Hoby’s expertise in foreign languages came about not just through travel and conversation, but also through concerted activity as a reader of foreign-language literature. The survival of several of his books provides us with an important insight into his work as a scholar and translator.
These books are particularly informative because Hoby often noted down where and when he bought them. From this information, we can see that while he was travelling in continental Europe he was in the habit of buying works of literature in their original languages and across a range of genres.
Hoby marked many of his books with the Latin motto ‘Tendit in ardua virtus’ (‘Virtue strives for what is difficult’). This phrase, which derives from Ovid’s Epistulae ex Ponto (II.2.111), could have held a number of meanings for him. It may have been an expression of his desire to challenge himself intellectually, but it could also have been an expression of the religious persecution which he felt following the accession of Mary I.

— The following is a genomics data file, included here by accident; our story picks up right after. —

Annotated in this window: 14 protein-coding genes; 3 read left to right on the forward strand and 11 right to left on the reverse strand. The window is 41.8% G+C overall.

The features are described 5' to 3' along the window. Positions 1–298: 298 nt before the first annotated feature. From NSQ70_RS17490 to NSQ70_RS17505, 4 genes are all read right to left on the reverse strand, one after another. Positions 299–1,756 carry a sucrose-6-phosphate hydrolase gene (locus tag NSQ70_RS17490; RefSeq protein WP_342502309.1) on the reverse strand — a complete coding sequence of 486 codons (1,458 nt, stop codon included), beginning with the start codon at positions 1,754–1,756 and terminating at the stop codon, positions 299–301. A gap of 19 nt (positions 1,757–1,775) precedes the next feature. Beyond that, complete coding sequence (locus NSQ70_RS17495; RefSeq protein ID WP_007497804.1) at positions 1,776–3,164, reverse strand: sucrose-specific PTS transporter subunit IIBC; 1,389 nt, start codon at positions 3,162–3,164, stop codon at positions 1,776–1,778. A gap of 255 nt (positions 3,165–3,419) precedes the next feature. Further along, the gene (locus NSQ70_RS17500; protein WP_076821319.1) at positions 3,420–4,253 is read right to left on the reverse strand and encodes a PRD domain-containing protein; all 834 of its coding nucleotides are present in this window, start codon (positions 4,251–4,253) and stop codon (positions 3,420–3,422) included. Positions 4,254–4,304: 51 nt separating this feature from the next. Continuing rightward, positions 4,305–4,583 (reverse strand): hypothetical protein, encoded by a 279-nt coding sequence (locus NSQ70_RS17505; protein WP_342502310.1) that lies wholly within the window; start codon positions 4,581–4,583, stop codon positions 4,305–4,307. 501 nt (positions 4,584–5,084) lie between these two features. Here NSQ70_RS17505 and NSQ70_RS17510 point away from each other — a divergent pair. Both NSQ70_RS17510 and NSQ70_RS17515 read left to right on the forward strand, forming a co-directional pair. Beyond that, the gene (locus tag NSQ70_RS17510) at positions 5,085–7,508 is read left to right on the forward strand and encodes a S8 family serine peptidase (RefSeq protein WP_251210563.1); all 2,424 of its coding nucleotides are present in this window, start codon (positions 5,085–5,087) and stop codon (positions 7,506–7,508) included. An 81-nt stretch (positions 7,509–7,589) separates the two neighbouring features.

Based on the books which have so far come to light, it does not seem that Hoby was a prolific annotator. However, as some of the items in this section will demonstrate, the brief annotations which he did write sometimes provide us with valuable insights into his reading practices.